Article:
It’s a sad truth that there are unethical businessmen and women everywhere. But it is especially disturbing when predatory methods are practiced in a field like law which is dedicated to promoting justice and helping people. Even more reprehensible is unethical behavior that takes advantage of people who have been injured.
In today’s post we are going to look at ambulance chasing and personal injury actions.
So let’s get started.
What is Ambulance Chasing?
A derivative of “barratry,” the derogatory term, “ ambulance chasing “ generally refers to the unethical practice of a personal injury attorney (either directly or through the use of agents called “cappers, “runners,” or even “investigators”) soliciting clients who have been injured in a car accident or whose loved one has just died because of someone else’s negligence.
Ambulance chasing is when someone tries to talk an accident victim into hiring a lawyer. These solicitations for business frequently occur either at the scene of the accident (as when a “runner” pretends to be a witness), in the hospital, or by phone shortly after the victim has gotten out of the hospital.
What’s wrong with ambulance chasing?
Well, first of all it is illegal in many states, including Georgia.
Second, it’s unethical.
Unlike many professions, lawyers have ethical rules and codes they must follow. Ambulance chasing, under the Code of Professional Ethics provided by the American Bar Association, is unethical.
Runners, cappers, or “investigators” are non-attorneys who are paid by (unethical) personal injury attorneys to get them clients. Unfortunately, many of the people that these unethical attorneys hire are first responders — people in the police force, hospital workers, insurance employees, or even tow truck drivers. People in these professions are first on the scene of an accident and they have access to a victim’s information. So, unethical attorneys who engage in ambulance chasing pay these people to either solicit business for the attorney (i.e., talk the victim into hiring the attorney) or to give them the victim’s contact information.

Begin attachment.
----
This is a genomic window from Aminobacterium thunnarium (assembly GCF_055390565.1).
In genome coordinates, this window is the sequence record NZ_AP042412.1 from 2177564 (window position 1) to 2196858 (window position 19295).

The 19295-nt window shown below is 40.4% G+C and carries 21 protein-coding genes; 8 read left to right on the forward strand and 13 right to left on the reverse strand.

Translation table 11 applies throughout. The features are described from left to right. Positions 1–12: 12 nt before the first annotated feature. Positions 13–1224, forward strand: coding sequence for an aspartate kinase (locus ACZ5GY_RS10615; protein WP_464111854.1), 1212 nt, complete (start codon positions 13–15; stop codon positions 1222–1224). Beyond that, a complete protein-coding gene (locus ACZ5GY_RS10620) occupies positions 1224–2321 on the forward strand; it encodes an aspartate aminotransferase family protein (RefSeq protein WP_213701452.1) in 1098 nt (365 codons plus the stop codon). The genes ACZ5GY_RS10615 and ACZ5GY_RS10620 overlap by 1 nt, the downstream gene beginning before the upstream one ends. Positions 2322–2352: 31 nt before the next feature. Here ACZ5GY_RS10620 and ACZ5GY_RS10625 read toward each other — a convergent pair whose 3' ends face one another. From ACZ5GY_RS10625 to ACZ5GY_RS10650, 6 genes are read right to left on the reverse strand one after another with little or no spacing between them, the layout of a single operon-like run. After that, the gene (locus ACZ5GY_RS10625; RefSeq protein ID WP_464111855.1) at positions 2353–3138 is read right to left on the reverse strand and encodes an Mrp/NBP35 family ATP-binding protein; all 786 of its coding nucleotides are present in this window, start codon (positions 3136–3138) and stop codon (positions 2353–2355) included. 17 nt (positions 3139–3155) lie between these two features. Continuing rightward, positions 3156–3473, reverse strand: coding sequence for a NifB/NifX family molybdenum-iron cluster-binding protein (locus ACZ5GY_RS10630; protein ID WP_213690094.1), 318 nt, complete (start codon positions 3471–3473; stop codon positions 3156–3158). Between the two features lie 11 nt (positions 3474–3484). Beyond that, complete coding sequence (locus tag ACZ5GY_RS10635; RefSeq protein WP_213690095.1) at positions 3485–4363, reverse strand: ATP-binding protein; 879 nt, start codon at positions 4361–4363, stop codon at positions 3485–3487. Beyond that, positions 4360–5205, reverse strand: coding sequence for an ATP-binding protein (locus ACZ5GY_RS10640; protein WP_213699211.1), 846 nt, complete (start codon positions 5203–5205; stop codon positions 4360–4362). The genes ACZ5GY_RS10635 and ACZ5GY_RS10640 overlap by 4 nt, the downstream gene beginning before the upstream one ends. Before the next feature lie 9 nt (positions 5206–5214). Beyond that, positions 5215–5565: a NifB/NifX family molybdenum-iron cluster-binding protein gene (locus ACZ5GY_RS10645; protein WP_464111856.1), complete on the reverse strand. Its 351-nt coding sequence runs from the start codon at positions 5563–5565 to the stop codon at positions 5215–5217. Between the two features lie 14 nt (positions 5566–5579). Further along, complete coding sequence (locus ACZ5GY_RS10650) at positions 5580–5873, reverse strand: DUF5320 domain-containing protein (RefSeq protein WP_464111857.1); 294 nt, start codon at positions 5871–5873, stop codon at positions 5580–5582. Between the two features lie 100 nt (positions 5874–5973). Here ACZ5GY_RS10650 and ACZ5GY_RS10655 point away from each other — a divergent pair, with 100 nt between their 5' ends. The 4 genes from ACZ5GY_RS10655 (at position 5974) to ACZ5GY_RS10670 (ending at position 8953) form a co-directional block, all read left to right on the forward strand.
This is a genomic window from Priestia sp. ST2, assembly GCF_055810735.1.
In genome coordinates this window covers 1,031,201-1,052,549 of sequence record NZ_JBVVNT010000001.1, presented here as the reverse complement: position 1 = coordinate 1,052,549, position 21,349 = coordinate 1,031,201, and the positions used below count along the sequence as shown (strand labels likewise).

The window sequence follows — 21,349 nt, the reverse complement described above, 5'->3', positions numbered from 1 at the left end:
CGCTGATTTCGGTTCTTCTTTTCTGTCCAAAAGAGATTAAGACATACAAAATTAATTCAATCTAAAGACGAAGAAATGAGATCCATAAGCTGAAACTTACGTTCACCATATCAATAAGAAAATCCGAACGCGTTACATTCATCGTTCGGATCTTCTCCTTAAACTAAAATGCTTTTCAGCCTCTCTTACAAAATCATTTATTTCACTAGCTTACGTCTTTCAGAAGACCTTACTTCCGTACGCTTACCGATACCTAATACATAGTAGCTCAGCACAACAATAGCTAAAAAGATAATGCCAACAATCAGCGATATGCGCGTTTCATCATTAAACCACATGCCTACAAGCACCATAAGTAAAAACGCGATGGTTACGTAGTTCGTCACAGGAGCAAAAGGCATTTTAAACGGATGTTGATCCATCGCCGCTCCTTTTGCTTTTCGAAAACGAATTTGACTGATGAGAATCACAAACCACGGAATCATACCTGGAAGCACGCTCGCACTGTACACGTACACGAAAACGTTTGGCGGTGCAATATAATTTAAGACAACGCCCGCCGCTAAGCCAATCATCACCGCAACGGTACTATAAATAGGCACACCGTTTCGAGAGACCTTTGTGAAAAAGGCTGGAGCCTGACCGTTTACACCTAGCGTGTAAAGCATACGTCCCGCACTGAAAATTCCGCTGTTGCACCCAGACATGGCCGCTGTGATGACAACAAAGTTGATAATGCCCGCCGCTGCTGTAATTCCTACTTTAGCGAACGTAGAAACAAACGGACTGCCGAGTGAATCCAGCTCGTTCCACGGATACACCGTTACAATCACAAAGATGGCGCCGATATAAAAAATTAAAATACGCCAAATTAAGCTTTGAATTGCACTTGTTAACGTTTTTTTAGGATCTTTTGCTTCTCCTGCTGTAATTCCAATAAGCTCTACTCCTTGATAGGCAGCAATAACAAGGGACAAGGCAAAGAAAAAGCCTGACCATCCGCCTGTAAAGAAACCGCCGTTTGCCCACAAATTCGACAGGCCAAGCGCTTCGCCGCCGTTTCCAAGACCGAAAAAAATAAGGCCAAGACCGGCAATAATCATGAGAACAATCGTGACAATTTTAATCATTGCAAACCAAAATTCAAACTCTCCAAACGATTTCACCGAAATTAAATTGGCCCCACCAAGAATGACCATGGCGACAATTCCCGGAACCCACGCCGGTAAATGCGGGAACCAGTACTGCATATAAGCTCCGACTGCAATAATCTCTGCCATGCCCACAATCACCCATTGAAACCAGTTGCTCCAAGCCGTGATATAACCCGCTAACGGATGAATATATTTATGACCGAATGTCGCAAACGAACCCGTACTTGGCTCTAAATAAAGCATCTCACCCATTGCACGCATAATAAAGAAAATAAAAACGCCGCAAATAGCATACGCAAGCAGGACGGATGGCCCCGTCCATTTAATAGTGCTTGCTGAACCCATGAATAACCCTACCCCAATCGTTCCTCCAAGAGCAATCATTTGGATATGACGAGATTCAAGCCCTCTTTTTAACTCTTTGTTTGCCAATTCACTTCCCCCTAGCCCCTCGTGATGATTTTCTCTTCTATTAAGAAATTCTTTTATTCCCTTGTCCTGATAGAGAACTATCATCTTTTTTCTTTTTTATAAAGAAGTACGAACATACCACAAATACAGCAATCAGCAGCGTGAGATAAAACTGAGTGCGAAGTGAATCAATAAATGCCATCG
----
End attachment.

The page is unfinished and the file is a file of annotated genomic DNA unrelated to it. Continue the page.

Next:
This creates a situation where vulnerable accident victims can end up being harassed, frightened, or coerced into hiring an attorney who is just about as good as his (nonexistent) ethics.
In other words, they end up hiring someone who is not trustworthy, not honest, not professional, and not a good attorney.
And where does that lead?
To more damage for the victim. This time in the form of inadequate or incompetent representation.
So, What Can You Do About It?
First, it is important to know what ambulance chasing is. But it is equally important to understand what it is not.
Not every person who may recommend an attorney to you is a “runner” for some unethical attorney, and you should absolutely seek the advice and assistance of an attorney of your choice if you are involved in a serious accident.
The point to keep in mind is that you should be the one choosing to hire the attorney and choosing the attorney you want to hire —you should not feel pressured into hiring someone.
Also, as long as the person recommending an attorney to you is not getting paid for his or her recommendation, there is nothing wrong with someone referring you to a good personal injury attorney.
However, if you believe you have been the victim of ambulance chasing, you can do something about it. If you live in the State of Georgia and are receiving unsolicited visits in the hospital or phone calls shortly after your accident from an attorney or someone trying to convince you to hire an attorney, you can:
- Contact the State Bar of Georgia and file a complaint.
- Contact the District Attorney’s Office in your county and report the situation.
In the meantime, it may be helpful simply to be aware of the situation. Rest assured that there are far more ethical, honest, and highly experienced personal injury attorneys available to assist you than there are unethical ones.
Personal Injury Attorneys in Cumming, Georgia.
The personal injury attorneys at the Law Offices of Mark Weinstein, P.C., are here to help you. We serve clients in Atlanta, and in a number of counties throughout Georgia, including: Clayton County, Cobb County, Dekalb County, Douglas County, Fulton County, and Paulding County, among others. To find out how we can help you, call us at: 770-888-7707. Or contact us here.